Jayne Dowle: Don’t let arts for schools get left behind in rush

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I’VE been talking about options with my son Jack. The choices he makes for his GCSEs now will influence directly what he does for a living.

I’ve told him that it is important to pick a good breadth of subjects. Outside the core demands of English, maths and science, he needs a language, a humanities and the arts. Oh yes, the arts.

It’s an area which all too often gets left behind in the rush, yet Great Britain has produced some of the finest writers, artists, musicians, architects and designers in the world – often against the odds.

Despite Education Secretary Nicky Morgan’s insistence that the Government has not downgraded the teaching of arts subjects, creative topics are not prioritised when it comes to the curriculum.

This is the case at secondary and primary level. My daughter, who is eight, reeled off her onerous timetable to me last week. Maths, literacy, maths, literacy… and science. Loads of science.

It sounded boring even to my adult ears. So tough are the demands of getting Lizzie and her classmates up to the required standard in the basics, there is little room for manoeuvre when it comes to more creative pursuits. In fact, and to the school’s credit, so lacking are the creative elements in the prescribed curriculum that the headteacher has introduced a special “arts week” to give the children chance to express themselves.

Even we parents get involved. I enjoyed my afternoon making a contribution to the Alice in Wonderland collage. The head has also introduced music participation. This culminated in a concert with other schools at the end of term which actually brought tears to my ears. The euphonium might not be the easiest instrument for a small girl to tackle, but how amazing to be given the opportunity to have a go.

Perhaps you’re thinking “what a waste of time”. However I would ask you to consider for a moment what kind of world we would live in if the arts did not exist. No visual stimulation. No novels or poetry. No music. It sounds like the worst kind of totalitarian state, a nightmare vision of the future. Go into some schools though, and it’s almost as if this world is here already. Such are the problems with raising educational standards to an acceptable level, with controlling behaviour and discipline and generally getting a school to keep in good order, opportunities for youngsters to find their talent are limited.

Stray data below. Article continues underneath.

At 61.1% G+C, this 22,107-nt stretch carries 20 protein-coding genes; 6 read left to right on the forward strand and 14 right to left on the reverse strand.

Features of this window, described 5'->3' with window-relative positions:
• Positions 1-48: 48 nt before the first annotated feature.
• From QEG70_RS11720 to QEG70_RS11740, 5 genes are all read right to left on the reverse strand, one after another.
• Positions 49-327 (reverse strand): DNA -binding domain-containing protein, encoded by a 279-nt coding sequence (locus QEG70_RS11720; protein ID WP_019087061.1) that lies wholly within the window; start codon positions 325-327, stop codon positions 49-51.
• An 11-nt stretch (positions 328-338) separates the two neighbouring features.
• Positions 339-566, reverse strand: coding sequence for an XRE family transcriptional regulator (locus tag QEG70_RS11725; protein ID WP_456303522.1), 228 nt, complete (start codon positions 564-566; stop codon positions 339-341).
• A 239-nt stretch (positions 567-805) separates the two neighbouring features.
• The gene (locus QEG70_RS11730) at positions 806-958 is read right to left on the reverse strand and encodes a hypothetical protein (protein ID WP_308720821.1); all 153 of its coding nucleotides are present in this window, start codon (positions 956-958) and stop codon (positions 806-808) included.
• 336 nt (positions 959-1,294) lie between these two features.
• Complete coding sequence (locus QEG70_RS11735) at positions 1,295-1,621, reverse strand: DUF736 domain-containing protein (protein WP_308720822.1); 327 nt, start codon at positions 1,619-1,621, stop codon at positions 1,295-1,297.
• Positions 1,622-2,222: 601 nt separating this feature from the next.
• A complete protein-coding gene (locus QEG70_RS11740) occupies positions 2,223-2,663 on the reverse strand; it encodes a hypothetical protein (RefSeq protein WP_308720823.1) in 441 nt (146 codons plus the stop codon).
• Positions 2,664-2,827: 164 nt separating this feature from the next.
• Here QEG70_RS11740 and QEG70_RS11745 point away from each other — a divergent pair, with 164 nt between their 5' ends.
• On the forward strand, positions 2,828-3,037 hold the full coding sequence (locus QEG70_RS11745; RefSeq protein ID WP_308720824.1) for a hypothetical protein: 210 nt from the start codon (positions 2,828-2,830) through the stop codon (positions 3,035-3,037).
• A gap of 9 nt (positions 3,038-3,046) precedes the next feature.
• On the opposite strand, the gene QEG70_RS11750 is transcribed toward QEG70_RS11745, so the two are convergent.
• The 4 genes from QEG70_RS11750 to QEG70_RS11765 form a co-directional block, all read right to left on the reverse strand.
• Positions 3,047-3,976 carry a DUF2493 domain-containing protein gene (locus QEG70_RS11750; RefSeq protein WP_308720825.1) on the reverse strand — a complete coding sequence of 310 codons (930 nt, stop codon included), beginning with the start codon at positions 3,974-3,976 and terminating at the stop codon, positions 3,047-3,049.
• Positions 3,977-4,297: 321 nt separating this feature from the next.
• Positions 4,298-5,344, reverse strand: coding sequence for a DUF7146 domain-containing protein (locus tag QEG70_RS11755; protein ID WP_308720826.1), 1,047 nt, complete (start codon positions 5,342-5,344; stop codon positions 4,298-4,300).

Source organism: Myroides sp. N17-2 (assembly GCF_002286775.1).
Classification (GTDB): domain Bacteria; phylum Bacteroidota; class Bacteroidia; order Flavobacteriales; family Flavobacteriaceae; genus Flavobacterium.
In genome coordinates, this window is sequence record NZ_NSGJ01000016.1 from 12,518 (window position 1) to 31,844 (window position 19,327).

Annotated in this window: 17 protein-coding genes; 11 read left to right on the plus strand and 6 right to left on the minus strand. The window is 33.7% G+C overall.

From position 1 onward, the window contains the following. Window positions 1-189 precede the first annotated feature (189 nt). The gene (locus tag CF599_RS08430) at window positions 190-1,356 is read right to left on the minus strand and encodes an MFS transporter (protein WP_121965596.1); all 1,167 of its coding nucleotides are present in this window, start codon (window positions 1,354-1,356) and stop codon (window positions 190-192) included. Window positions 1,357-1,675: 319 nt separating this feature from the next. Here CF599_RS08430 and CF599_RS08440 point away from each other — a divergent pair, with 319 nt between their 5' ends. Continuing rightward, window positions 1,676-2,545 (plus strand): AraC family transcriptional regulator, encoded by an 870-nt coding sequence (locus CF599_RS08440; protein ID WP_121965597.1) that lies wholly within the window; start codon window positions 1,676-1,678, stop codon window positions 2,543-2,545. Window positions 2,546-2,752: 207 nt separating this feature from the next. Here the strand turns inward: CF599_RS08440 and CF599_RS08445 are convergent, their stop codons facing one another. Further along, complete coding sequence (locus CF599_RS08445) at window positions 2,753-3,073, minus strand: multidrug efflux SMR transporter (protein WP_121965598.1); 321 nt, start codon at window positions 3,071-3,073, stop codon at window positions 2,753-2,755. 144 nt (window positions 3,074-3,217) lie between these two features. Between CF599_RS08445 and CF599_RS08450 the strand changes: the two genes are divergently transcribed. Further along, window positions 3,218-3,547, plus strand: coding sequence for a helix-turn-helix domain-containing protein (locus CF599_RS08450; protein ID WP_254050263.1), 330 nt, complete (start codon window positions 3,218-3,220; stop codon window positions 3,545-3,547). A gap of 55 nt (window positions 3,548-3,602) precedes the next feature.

For this reason, I hope Nicky Morgan puts her fine words into practice. In a recent speech to the Creative Industries Federation, she vowed to put a good cultural education “at the heart of our plans to prepare the next generation for life in the modern world”.

These are not the kind of words we would have heard from her predecessor Michael Gove. She even mentioned One Direction in there. However the Education Secretary – and the educational establishment in general – has got some catching up to do. And she’ll find it tough to talk some educators round to her way of thinking.

The trouble with words like “arts” and “culture” in schools is that they still bring to mind hippy-dippy notions of teaching which belong firmly back in the last century.

What critics of this new governmental approach should realise is that “arts” and “culture” mean something very different in the 21st century. Through the magic of the internet, our children have access to an infinite range of inspirations and experiences that we could only have dreamt of. My daughter can access any book she likes on her Kindle. My son can download tracks musicians have recorded in California or Cancun.

What we have, though, is a massive disconnect between the personal cultural experiences of our children and what they experience in the classroom. How wonderful if their natural curiosity and creativity could be harnessed and used to help them in their future career prospects.

And what of those children who don’t have access to the internet, whose parents don’t find books with them or let them play music in the house. Whether through poverty or lack of interest, there are countless youngsters growing up in a very one-dimensional world.

Here is Ms Morgan again, insisting that cultural education should be “a matter of social justice”. Talk about progress. Can this really be a Conservative Education Secretary speaking of widening access to give all children, regardless of their background, the same opportunities to explore, enjoy and participate?

Let’s not let this moment go unmarked then. However, I do hope she realises the scale of the task in front of her. Where is the money going to come from to train teachers and other providers in delivering arts subjects across all schools? As any artist will tell you, making the money work is the hardest challenge.